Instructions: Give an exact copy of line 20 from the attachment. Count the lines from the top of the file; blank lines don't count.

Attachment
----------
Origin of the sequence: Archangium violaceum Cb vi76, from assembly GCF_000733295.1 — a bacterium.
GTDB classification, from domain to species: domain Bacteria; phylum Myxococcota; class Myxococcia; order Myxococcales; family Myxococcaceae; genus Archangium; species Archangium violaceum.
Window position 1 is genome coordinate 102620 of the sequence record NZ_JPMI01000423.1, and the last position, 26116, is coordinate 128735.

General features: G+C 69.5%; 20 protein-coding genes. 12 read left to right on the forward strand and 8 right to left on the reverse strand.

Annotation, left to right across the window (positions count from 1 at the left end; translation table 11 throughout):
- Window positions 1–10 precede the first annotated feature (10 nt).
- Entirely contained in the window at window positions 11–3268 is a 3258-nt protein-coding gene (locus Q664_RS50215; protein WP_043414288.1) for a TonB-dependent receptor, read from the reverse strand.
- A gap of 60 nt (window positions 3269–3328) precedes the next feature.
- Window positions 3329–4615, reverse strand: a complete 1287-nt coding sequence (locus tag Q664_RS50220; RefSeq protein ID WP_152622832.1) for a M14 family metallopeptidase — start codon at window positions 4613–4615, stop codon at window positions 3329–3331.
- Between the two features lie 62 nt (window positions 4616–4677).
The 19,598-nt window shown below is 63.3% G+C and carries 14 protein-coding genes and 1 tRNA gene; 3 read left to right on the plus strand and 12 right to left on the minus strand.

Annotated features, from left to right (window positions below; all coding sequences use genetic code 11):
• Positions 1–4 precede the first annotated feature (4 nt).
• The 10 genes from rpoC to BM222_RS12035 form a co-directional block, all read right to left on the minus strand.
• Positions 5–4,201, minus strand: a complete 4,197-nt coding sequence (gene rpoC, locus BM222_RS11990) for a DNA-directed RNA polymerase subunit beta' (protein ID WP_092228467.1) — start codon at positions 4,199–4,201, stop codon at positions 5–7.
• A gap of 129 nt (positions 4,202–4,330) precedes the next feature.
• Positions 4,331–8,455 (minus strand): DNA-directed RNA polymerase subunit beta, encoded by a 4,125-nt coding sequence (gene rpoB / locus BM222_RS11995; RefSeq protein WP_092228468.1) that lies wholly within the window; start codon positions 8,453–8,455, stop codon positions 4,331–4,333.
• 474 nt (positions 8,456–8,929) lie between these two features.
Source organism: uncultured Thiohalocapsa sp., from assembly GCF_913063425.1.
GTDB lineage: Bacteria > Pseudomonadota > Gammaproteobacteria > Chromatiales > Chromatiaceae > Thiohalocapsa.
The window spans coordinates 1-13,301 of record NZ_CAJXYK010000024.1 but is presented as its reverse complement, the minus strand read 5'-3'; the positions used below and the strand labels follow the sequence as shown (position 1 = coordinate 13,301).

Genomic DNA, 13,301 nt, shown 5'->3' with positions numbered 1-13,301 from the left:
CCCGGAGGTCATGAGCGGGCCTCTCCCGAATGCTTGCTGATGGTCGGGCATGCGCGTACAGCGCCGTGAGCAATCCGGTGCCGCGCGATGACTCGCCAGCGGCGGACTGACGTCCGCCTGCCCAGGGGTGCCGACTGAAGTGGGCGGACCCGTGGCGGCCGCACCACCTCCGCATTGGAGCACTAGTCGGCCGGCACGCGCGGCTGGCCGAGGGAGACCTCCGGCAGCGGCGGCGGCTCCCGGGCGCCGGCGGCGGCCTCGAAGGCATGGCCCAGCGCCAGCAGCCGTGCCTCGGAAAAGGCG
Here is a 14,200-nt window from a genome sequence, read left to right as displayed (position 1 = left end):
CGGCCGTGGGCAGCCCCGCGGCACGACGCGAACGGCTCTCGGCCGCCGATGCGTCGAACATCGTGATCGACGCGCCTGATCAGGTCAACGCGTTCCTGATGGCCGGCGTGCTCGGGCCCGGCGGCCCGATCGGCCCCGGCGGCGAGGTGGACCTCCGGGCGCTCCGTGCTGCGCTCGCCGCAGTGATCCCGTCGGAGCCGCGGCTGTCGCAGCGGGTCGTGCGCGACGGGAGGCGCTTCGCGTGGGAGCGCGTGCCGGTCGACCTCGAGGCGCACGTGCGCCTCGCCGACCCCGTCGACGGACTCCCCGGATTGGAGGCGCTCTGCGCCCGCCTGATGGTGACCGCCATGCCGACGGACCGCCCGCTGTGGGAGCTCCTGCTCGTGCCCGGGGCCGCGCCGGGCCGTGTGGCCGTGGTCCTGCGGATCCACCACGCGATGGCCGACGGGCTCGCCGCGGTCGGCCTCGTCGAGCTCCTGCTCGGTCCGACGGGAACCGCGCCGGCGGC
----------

GTDB lineage: Bacteria > Pseudomonadota > Gammaproteobacteria > Chromatiales > Chromatiaceae > Thiohalocapsa.